Rally caps capped
After their most inspiring comeback of the season, rallying from deficits of 4-1 and 5-2 to tie the Giants in the bottom of the eighth inning, the Dodgers couldn't hold on. Lance Cormier, the final rested and healthy reliever (Vicente Padilla had forearm stiffness, while Kenley Jansen had pitched four of the past five days and Matt Guerrier the past two), gave up a two-out, three-run home run to Cody Ross in the ninth for an 8-5 loss.
The last time the Dodgers rallied from a three-run deficit, on April 23, Guerrier took the loss in Chicago.
Heading from the press box to the club level admissions entrance on the port side of Dodger Stadium, you walk through the recently installed exhibit celebrating the history of the Dodger franchise.
It’s overflowing with mementos so engrossing that you could spend your entire evening inching through the halls. It was also a little too perfect a reminder of what’s at stake when you’re talking about the fate of the team at Chavez Ravine.
I didn’t know what to expect when I came out the other side, minutes after the gates opened to let customers into the ballpark for the first new Giants-Dodgers series since Bryan Stow’s beating in the parking lot March 31. I didn’t even know what I was looking for, other than a vague sense of wanting to capture what it was like.
While I was fairly confident that there wouldn’t be any overt hostilities between Dodger and Giants fans in the hopefully New World Order of Sanity, I did recognize the possibility of a heightened level of wariness among the ticket-holding people.
What caught me off guard was how mellow it was. How completely quiet.
Outside of the disembodied, prerecorded voice of Vin Scully, recalling animatronic Abraham Lincoln at Disneyland as he recited the rules of good behavior, there was such tranquility in the air. I don’t mean just, "Hey, we’re not at each other's throats." I mean a place where you could let out that deep breath that you’ve been holding since McCourt, since Stow, since the offense disappeared.
The way you’re supposed to feel at the ballpark.
Emphasis on park. Early morning rain had given way to perfect May billows of clouds. The temperature was ideal. A cotton-candy evening. Grab a spot and sit a spell.
Yes, there were more police, on foot and on horseback and on Segway, but they chatted amiably like they were at the county fair. Fans strolled. They saunted. They perambulated.
On nights like this, you remember that Dodger Stadium sells itself, if you just let it.
I continue circumnavigating the globe, as it were, working my around the back of the outfield pavilions and heading up along the right-field side, past Loge, past Club. I see a couple, the man wearing an SF cap on his white hair, and I engage them in neighborly conversation.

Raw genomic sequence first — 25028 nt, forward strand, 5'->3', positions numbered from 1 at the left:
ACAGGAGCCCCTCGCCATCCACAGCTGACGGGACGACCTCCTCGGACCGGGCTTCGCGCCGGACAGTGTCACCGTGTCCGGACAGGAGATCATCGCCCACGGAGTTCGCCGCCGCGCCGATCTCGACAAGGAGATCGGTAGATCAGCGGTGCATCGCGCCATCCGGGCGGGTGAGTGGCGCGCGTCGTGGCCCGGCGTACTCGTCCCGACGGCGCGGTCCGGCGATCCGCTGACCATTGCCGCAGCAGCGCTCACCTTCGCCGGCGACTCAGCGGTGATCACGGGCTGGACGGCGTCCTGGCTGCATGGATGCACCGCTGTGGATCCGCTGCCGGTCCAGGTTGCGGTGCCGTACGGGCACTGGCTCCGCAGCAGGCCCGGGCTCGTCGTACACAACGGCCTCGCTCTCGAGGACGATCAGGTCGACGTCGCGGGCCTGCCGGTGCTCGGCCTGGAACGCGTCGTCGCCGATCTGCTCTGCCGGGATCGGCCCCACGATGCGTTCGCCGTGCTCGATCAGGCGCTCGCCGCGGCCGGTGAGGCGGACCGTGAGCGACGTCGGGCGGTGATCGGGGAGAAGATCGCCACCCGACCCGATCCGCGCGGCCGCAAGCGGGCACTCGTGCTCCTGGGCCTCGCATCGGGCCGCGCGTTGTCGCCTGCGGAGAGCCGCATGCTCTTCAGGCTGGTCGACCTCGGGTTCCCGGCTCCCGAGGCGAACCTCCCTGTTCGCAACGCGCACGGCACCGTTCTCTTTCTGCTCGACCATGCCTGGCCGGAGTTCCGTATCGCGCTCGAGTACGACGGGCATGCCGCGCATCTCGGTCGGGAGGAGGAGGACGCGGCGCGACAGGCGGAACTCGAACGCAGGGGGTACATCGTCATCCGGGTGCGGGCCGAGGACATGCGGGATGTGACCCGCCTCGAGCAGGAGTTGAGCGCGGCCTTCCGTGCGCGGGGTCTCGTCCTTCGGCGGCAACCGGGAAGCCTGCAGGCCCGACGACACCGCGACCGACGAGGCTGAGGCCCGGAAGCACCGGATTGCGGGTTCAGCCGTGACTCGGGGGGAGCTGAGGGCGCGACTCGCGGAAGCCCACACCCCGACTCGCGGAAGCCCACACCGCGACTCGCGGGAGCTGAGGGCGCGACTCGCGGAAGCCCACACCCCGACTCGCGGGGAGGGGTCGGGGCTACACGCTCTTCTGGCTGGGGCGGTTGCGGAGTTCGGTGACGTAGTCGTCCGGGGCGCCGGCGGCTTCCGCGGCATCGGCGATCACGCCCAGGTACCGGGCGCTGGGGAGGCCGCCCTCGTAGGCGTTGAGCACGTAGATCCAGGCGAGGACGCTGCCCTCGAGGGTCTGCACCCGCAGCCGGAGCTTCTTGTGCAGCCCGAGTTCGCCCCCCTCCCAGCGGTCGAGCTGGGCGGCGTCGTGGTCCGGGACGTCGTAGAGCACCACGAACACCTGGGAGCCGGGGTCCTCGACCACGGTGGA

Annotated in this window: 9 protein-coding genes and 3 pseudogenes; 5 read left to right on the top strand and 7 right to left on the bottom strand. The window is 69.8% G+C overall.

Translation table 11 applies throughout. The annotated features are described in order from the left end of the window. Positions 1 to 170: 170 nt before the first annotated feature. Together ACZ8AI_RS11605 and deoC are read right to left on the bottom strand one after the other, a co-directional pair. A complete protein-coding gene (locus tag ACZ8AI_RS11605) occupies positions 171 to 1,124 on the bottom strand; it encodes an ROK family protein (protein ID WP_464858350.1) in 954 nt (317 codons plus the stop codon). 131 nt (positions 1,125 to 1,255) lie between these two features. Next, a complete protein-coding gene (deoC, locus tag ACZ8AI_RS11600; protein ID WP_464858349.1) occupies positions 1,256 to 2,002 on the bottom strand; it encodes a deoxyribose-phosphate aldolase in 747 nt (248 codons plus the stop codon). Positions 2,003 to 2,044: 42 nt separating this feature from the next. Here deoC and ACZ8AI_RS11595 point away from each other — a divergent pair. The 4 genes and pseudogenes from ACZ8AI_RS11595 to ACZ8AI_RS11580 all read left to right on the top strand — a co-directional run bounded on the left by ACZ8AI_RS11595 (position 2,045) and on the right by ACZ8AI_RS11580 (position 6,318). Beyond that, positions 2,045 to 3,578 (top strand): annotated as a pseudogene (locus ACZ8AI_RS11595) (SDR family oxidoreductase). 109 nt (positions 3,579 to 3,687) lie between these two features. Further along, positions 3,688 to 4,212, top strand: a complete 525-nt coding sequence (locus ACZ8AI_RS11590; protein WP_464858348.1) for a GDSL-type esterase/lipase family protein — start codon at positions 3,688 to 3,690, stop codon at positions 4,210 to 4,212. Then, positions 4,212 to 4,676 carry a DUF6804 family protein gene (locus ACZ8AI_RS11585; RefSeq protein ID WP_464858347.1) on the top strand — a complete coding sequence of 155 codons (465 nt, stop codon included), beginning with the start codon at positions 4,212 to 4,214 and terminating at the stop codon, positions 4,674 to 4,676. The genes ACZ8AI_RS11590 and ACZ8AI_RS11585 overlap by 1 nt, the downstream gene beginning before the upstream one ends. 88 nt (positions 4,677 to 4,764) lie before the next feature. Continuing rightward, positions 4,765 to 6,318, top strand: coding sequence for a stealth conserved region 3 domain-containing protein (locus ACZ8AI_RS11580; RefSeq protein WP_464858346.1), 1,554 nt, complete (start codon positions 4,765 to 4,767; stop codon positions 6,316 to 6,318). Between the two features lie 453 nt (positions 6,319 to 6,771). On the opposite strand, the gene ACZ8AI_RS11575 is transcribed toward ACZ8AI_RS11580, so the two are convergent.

"We came to a game the same series [as the Stow incident]," recalls Richard Tetu, a San Francisco transplant now residing in Pasadena, "and I deliberately didn’t wear [the cap]."
What changed? Smiling at his wife, he says, "She called me a wuss."
Says Linda Tetu, a Dodger fan with her L.A. cap: "These people [around us] were all decked out in orange."
But in addition to becoming more courageous, Richard, who brought Linda to Wednesday night’s game for free using the Dodgers’ promotion for military veterans, realized there was less reason for fear now.
"We knew the security would be better," he said, noting that he has been following the story raptly since it began, "and we knew the crowds would be smaller."
For Los Angeles resident Carlos Flores, a Giants fan from the days of Will Clark -- "not Barry Bonds; Will Clark" -- there was a sense of patient bemusement at all the fuss. A regular attendee decked in a Giants jersey, he’s already been to a few Giants-Dodgers games this year. He never lost sight of why.
"I think too much was made of it, but they had to put a stop to it," Flores said of the abusive fans. "They’re not here for the game. They’re here for the violence."
Now, one can believe, or at least hope, that violence is off the menu. (You know, like the Cool-a-Coo. Or like an evil Cool-a-Coo.)
We, the people of Dodger Stadium, had to start over. We had to stop being held captive by our basest fans. We had to find our way back to the way a ballgame was supposed to feel. It’s come at an egregious, horrific price, a man in a coma, the lives of his family in suspended animation. Many fans are still staying home. Those that remain are still impatient with the performance of the team and utterly exhausted by its owner. The bitterness is legitimate, but it’s not a weapon to be used on the game itself, or on each other.
Wednesday night, as the Giants pushed their first run across the plate, you could hear cheers. I was back in the press box, having long since completed my around-the-stadium in .08 days walk. I can only hope that the cheers by one group were met with nothing worse than jeers from the other. I can only hope that when the game ends, after I publish this piece, the fans' journey to the parking lot will be the safe, exhaling stroll it was when they came in.
But unlike before March 31, I can believe. I can believe that people remember that it’s a game. At a ballpark.
The foundation for Dodger Stadium’s rebirth has been laid. Now, we just need the team to catch up.